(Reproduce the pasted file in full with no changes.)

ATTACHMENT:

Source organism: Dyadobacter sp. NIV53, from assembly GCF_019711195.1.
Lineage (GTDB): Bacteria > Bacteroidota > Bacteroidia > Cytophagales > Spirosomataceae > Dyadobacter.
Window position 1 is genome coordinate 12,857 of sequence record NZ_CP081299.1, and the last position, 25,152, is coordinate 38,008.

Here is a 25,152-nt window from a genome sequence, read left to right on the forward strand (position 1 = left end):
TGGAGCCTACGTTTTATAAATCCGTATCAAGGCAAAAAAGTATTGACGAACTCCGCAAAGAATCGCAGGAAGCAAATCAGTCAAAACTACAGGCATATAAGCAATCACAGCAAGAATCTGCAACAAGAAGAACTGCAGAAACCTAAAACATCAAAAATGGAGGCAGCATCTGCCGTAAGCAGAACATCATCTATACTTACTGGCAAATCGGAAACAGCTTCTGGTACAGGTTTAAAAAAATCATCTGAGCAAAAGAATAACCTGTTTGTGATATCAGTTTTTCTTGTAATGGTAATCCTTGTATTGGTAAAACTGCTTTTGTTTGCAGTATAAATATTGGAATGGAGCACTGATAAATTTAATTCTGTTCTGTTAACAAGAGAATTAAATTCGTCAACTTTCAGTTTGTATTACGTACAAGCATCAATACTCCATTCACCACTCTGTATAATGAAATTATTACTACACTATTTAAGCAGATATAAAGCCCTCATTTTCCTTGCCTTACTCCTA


Source organism: Dyadobacter sp. NIV53, from assembly GCF_019711195.1.
Lineage (GTDB): Bacteria > Bacteroidota > Bacteroidia > Cytophagales > Spirosomataceae > Dyadobacter.
Window position 1 is genome coordinate 12,857 of sequence record NZ_CP081299.1, and the last position, 25,152, is coordinate 38,008.

Here is a 25,152-nt window from a genome sequence, read left to right on the forward strand (position 1 = left end):
TGGAGCCTACGTTTTATAAATCCGTATCAAGGCAAAAAAGTATTGACGAACTCCGCAAAGAATCGCAGGAAGCAAATCAGTCAAAACTACAGGCATATAAGCAATCACAGCAAGAATCTGCAACAAGAAGAACTGCAGAAACCTAAAACATCAAAAATGGAGGCAGCATCTGCCGTAAGCAGAACATCATCTATACTTACTGGCAAATCGGAAACAGCTTCTGGTACAGGTTTAAAAAAATCATCTGAGCAAAAGAATAACCTGTTTGTGATATCAGTTTTTCTTGTAATGGTAATCCTTGTATTGGTAAAACTGCTTTTGTTTGCAGTATAAATATTGGAATGGAGCACTGATAAATTTAATTCTGTTCTGTTAACAAGAGAATTAAATTCGTCAACTTTCAGTTTGTATTACGTACAAGCATCAATACTCCATTCACCACTCTGTATAATGAAATTATTACTACACTATTTAAGCAGATATAAAGCCCTCATTTTCCTTGCCTTACTCCTA